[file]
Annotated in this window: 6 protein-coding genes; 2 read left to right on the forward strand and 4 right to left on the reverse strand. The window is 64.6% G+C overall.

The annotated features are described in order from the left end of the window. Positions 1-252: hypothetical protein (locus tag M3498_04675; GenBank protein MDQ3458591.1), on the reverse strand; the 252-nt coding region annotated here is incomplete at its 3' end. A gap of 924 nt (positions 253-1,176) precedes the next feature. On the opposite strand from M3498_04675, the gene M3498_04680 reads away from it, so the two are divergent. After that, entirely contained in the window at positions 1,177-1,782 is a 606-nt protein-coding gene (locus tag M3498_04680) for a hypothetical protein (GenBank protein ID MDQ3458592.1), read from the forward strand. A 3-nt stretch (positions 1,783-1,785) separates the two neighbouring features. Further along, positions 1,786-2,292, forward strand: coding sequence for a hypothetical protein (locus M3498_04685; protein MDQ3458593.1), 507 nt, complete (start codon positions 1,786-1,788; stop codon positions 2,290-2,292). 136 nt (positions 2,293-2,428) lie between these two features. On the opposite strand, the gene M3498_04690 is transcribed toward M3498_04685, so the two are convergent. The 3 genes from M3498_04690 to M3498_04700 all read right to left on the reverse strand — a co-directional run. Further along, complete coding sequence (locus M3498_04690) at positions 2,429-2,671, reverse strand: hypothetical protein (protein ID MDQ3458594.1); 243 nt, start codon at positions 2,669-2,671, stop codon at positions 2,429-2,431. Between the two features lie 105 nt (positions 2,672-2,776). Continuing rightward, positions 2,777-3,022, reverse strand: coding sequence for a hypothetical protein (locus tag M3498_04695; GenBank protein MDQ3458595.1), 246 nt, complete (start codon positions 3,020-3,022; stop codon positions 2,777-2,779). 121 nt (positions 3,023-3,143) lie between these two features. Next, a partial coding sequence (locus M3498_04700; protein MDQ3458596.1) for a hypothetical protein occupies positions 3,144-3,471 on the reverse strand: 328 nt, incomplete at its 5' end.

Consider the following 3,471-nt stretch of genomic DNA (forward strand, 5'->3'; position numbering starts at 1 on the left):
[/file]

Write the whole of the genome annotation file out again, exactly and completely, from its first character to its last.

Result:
Annotated in this window: 6 protein-coding genes; 2 read left to right on the forward strand and 4 right to left on the reverse strand. The window is 64.6% G+C overall.

The annotated features are described in order from the left end of the window. Positions 1-252: hypothetical protein (locus tag M3498_04675; GenBank protein MDQ3458591.1), on the reverse strand; the 252-nt coding region annotated here is incomplete at its 3' end. A gap of 924 nt (positions 253-1,176) precedes the next feature. On the opposite strand from M3498_04675, the gene M3498_04680 reads away from it, so the two are divergent. After that, entirely contained in the window at positions 1,177-1,782 is a 606-nt protein-coding gene (locus tag M3498_04680) for a hypothetical protein (GenBank protein ID MDQ3458592.1), read from the forward strand. A 3-nt stretch (positions 1,783-1,785) separates the two neighbouring features. Further along, positions 1,786-2,292, forward strand: coding sequence for a hypothetical protein (locus M3498_04685; protein MDQ3458593.1), 507 nt, complete (start codon positions 1,786-1,788; stop codon positions 2,290-2,292). 136 nt (positions 2,293-2,428) lie between these two features. On the opposite strand, the gene M3498_04690 is transcribed toward M3498_04685, so the two are convergent. The 3 genes from M3498_04690 to M3498_04700 all read right to left on the reverse strand — a co-directional run. Further along, complete coding sequence (locus M3498_04690) at positions 2,429-2,671, reverse strand: hypothetical protein (protein ID MDQ3458594.1); 243 nt, start codon at positions 2,669-2,671, stop codon at positions 2,429-2,431. Between the two features lie 105 nt (positions 2,672-2,776). Continuing rightward, positions 2,777-3,022, reverse strand: coding sequence for a hypothetical protein (locus tag M3498_04695; GenBank protein MDQ3458595.1), 246 nt, complete (start codon positions 3,020-3,022; stop codon positions 2,777-2,779). 121 nt (positions 3,023-3,143) lie between these two features. Next, a partial coding sequence (locus M3498_04700; protein MDQ3458596.1) for a hypothetical protein occupies positions 3,144-3,471 on the reverse strand: 328 nt, incomplete at its 5' end.

Consider the following 3,471-nt stretch of genomic DNA (forward strand, 5'->3'; position numbering starts at 1 on the left):